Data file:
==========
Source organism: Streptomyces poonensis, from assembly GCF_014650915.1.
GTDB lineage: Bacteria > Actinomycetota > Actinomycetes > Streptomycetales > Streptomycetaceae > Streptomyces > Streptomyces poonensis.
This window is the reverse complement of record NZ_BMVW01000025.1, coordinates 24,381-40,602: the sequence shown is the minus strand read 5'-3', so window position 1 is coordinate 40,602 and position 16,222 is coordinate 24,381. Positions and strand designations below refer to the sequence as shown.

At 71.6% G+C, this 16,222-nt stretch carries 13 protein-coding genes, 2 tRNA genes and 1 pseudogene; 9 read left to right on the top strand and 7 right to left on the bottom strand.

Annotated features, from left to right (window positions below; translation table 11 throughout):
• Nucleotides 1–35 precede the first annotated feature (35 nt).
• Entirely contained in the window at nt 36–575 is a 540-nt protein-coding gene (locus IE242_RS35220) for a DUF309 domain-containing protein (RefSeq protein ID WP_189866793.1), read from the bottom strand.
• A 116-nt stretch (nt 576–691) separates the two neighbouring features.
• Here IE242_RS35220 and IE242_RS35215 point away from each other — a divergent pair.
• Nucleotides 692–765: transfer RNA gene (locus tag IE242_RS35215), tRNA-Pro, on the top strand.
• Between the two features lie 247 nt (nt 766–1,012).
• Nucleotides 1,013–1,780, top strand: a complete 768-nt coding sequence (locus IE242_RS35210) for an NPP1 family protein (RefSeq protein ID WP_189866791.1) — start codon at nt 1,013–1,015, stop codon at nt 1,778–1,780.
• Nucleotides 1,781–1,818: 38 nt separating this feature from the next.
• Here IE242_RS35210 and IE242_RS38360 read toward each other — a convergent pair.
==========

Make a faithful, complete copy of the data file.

Source organism: Streptomyces poonensis, from assembly GCF_014650915.1.
GTDB lineage: Bacteria > Actinomycetota > Actinomycetes > Streptomycetales > Streptomycetaceae > Streptomyces > Streptomyces poonensis.
This window is the reverse complement of record NZ_BMVW01000025.1, coordinates 24,381-40,602: the sequence shown is the minus strand read 5'-3', so window position 1 is coordinate 40,602 and position 16,222 is coordinate 24,381. Positions and strand designations below refer to the sequence as shown.

At 71.6% G+C, this 16,222-nt stretch carries 13 protein-coding genes, 2 tRNA genes and 1 pseudogene; 9 read left to right on the top strand and 7 right to left on the bottom strand.

Annotated features, from left to right (window positions below; translation table 11 throughout):
• Nucleotides 1–35 precede the first annotated feature (35 nt).
• Entirely contained in the window at nt 36–575 is a 540-nt protein-coding gene (locus IE242_RS35220) for a DUF309 domain-containing protein (RefSeq protein ID WP_189866793.1), read from the bottom strand.
• A 116-nt stretch (nt 576–691) separates the two neighbouring features.
• Here IE242_RS35220 and IE242_RS35215 point away from each other — a divergent pair.
• Nucleotides 692–765: transfer RNA gene (locus tag IE242_RS35215), tRNA-Pro, on the top strand.
• Between the two features lie 247 nt (nt 766–1,012).
• Nucleotides 1,013–1,780, top strand: a complete 768-nt coding sequence (locus IE242_RS35210) for an NPP1 family protein (RefSeq protein ID WP_189866791.1) — start codon at nt 1,013–1,015, stop codon at nt 1,778–1,780.
• Nucleotides 1,781–1,818: 38 nt separating this feature from the next.
• Here IE242_RS35210 and IE242_RS38360 read toward each other — a convergent pair.